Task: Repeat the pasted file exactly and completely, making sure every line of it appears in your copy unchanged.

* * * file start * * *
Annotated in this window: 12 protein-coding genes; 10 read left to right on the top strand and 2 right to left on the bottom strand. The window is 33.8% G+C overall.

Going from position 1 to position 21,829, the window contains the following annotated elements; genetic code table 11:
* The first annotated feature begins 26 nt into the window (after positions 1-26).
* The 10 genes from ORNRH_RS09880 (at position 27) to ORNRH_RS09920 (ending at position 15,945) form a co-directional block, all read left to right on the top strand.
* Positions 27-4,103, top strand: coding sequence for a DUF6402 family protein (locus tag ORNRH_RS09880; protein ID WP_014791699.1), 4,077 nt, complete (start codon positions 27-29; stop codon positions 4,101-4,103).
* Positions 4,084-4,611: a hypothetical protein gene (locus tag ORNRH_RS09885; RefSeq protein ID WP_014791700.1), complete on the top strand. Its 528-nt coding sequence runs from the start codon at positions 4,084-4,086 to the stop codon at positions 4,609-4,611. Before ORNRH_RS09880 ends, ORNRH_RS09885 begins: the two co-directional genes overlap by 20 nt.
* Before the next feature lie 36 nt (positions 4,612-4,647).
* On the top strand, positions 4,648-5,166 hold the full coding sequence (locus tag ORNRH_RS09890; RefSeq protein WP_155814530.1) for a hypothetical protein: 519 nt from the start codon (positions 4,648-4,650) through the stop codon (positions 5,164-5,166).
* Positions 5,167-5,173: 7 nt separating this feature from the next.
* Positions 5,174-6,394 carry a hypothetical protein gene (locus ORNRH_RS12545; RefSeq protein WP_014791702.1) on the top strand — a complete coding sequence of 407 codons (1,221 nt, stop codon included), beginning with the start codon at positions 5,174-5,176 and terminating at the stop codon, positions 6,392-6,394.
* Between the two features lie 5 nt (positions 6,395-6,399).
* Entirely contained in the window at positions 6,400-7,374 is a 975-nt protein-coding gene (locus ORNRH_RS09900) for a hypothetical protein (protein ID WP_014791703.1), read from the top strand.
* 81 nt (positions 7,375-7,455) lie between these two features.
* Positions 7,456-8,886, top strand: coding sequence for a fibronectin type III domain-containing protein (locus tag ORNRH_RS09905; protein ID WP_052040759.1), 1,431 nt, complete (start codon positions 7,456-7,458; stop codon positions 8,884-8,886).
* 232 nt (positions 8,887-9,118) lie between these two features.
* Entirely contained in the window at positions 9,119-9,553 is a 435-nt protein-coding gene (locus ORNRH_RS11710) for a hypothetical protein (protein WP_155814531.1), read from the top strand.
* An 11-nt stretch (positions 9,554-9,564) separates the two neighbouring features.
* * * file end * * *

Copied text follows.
Annotated in this window: 12 protein-coding genes; 10 read left to right on the top strand and 2 right to left on the bottom strand. The window is 33.8% G+C overall.

Going from position 1 to position 21,829, the window contains the following annotated elements; genetic code table 11:
* The first annotated feature begins 26 nt into the window (after positions 1-26).
* The 10 genes from ORNRH_RS09880 (at position 27) to ORNRH_RS09920 (ending at position 15,945) form a co-directional block, all read left to right on the top strand.
* Positions 27-4,103, top strand: coding sequence for a DUF6402 family protein (locus tag ORNRH_RS09880; protein ID WP_014791699.1), 4,077 nt, complete (start codon positions 27-29; stop codon positions 4,101-4,103).
* Positions 4,084-4,611: a hypothetical protein gene (locus tag ORNRH_RS09885; RefSeq protein ID WP_014791700.1), complete on the top strand. Its 528-nt coding sequence runs from the start codon at positions 4,084-4,086 to the stop codon at positions 4,609-4,611. Before ORNRH_RS09880 ends, ORNRH_RS09885 begins: the two co-directional genes overlap by 20 nt.
* Before the next feature lie 36 nt (positions 4,612-4,647).
* On the top strand, positions 4,648-5,166 hold the full coding sequence (locus tag ORNRH_RS09890; RefSeq protein WP_155814530.1) for a hypothetical protein: 519 nt from the start codon (positions 4,648-4,650) through the stop codon (positions 5,164-5,166).
* Positions 5,167-5,173: 7 nt separating this feature from the next.
* Positions 5,174-6,394 carry a hypothetical protein gene (locus ORNRH_RS12545; RefSeq protein WP_014791702.1) on the top strand — a complete coding sequence of 407 codons (1,221 nt, stop codon included), beginning with the start codon at positions 5,174-5,176 and terminating at the stop codon, positions 6,392-6,394.
* Between the two features lie 5 nt (positions 6,395-6,399).
* Entirely contained in the window at positions 6,400-7,374 is a 975-nt protein-coding gene (locus ORNRH_RS09900) for a hypothetical protein (protein ID WP_014791703.1), read from the top strand.
* 81 nt (positions 7,375-7,455) lie between these two features.
* Positions 7,456-8,886, top strand: coding sequence for a fibronectin type III domain-containing protein (locus tag ORNRH_RS09905; protein ID WP_052040759.1), 1,431 nt, complete (start codon positions 7,456-7,458; stop codon positions 8,884-8,886).
* 232 nt (positions 8,887-9,118) lie between these two features.
* Entirely contained in the window at positions 9,119-9,553 is a 435-nt protein-coding gene (locus ORNRH_RS11710) for a hypothetical protein (protein WP_155814531.1), read from the top strand.
* An 11-nt stretch (positions 9,554-9,564) separates the two neighbouring features.